Whitman attended Cold Spring Harbor High School in Cold Spring Harbor, New York, graduating after three years in 1974. In her memoirs, she says she was in the top ten of her class. She had wanted to be a doctor, so she studied math and science at Princeton University. However, after spending a summer selling advertisements for a magazine, she switched to studying economics, earning a B.A. with honors in 1977. Whitman then obtained an M.B.A. from Harvard Business School in 1979.
Whitman is married to Griffith Harsh IV, a neurosurgeon at Stanford University Medical Center. They have two sons. She has lived in Atherton, California, since March 1998. Whitman College, a residential college completed in 2007 at Princeton University, is named after Meg Whitman following her $30 million donation.
Beginning her career in 1979 as a brand manager at Procter & Gamble in Cincinnati, Ohio, Whitman later moved on to work as a consultant at Bain & Company's San Francisco office. She then rose through the ranks to achieve the position of senior Vice President.
Whitman became vice president of strategic planning at The Walt Disney Company in 1989. Two years later she joined the Stride Rite Corporation, before becoming president and CEO of Florists' Transworld Delivery in 1995.
As Hasbro's Playskool Division General Manager, she oversaw global management and marketing of two children's brands, Playskool and Mr. Potato Head starting in January 1997. She also imported the UK's children's television show Teletubbies into the U.S.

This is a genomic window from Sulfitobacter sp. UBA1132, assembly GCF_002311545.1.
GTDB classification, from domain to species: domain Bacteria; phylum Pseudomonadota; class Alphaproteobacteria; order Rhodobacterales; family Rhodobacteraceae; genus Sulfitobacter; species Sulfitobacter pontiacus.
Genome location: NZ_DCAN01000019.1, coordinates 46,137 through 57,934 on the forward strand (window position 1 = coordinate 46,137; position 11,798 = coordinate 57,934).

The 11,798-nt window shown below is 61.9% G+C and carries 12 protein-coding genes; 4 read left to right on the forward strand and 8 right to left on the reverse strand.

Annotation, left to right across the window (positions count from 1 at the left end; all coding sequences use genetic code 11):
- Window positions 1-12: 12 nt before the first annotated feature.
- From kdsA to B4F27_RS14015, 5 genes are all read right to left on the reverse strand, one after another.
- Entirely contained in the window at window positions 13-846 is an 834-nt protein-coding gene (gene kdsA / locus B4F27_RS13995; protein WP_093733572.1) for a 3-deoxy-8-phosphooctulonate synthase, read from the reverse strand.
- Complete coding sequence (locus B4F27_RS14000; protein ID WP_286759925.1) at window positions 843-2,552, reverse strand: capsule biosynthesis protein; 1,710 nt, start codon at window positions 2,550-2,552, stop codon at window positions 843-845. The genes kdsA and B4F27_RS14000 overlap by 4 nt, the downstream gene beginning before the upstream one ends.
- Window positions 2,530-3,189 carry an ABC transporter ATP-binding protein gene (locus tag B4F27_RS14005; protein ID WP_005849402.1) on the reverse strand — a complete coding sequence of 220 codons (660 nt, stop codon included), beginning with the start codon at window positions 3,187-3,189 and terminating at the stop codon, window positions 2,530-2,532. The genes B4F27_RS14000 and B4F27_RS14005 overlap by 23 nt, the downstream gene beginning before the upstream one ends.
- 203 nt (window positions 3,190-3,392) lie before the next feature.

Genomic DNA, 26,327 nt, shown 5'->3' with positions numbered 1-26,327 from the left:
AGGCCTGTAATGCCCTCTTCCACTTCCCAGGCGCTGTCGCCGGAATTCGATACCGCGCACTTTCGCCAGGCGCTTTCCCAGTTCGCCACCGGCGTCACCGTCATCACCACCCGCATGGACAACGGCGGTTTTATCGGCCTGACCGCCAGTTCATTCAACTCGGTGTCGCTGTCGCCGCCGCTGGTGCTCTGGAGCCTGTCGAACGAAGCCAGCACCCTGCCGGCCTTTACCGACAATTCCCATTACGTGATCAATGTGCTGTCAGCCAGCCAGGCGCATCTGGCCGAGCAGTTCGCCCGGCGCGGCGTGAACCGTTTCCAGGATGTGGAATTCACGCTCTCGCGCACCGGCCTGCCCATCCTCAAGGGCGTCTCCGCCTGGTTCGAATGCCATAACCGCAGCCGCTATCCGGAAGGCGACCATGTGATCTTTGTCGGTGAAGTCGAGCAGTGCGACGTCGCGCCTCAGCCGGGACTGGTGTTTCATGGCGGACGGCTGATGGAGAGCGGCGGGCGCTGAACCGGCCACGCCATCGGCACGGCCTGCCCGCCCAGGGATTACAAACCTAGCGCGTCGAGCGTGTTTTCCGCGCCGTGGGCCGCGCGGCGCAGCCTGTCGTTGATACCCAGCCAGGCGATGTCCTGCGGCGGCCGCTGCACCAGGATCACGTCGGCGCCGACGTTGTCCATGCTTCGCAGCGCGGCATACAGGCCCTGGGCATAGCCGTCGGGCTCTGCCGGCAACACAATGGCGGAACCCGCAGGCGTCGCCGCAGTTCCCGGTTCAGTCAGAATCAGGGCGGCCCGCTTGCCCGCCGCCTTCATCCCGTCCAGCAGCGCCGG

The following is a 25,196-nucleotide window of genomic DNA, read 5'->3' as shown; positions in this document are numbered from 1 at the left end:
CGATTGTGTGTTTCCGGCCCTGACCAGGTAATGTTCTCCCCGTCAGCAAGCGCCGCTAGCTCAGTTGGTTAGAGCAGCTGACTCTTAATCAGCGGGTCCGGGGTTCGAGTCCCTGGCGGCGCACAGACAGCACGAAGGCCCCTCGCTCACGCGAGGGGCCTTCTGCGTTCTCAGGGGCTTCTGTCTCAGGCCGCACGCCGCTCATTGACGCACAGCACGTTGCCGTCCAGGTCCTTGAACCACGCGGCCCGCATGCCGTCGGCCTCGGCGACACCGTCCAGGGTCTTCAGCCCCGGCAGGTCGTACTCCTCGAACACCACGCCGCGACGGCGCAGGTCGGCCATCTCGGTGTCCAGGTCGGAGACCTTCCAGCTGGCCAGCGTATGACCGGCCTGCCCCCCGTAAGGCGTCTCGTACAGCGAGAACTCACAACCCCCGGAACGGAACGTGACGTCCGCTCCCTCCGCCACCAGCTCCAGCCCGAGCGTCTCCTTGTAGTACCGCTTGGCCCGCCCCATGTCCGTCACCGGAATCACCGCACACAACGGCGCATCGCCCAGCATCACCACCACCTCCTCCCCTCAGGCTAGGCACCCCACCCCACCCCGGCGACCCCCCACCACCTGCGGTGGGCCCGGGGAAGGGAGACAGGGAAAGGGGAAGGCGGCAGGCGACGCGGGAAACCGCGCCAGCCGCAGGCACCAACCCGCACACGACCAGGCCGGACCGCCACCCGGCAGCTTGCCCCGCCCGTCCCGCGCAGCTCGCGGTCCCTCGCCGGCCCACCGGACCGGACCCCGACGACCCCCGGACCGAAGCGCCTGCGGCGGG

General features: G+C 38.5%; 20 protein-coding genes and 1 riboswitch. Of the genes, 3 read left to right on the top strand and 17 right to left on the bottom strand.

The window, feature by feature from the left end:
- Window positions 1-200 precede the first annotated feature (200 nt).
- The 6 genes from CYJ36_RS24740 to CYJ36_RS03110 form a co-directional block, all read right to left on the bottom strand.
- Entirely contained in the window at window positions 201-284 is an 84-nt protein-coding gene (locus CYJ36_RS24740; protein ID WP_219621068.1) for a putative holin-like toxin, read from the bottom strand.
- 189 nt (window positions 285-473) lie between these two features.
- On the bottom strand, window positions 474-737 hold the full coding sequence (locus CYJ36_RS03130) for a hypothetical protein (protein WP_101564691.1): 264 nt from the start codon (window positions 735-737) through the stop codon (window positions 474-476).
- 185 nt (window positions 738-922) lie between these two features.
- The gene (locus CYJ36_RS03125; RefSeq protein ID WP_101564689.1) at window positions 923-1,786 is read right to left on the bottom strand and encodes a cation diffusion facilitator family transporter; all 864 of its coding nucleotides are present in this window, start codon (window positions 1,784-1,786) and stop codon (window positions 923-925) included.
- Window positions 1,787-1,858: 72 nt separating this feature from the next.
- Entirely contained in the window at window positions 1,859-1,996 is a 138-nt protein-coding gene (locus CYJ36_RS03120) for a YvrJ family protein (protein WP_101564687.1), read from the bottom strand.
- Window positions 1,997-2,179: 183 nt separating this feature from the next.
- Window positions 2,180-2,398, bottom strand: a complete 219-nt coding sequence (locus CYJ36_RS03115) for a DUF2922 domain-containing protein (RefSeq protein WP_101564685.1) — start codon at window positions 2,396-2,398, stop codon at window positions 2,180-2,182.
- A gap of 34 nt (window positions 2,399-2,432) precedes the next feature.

Whitman joined eBay on March 1998, when it had 30 employees and revenues of approximately $4 million. During her time as CEO, the company grew to approximately 15,000 employees and $8 billion in annual revenue by 2008. Originally, when Whitman had joined eBay, she found the website as a simple black and white webpage with courier font. On her first day, the site crashed for eight hours. She believed the site to be confusing and began by building a new executive team. Whitman organized the company by splitting it into twenty-three business categories. She then assigned executives to each, including some 35,000 subcategories. In 2004, Whitman made several key changes in her management team. Jeff Gordon took over PayPal, Matt Bannick took control of international operations and Bill Cobb was placed in control of U.S. operations, which has the colorful U.S. logo, while each international site has unique branding.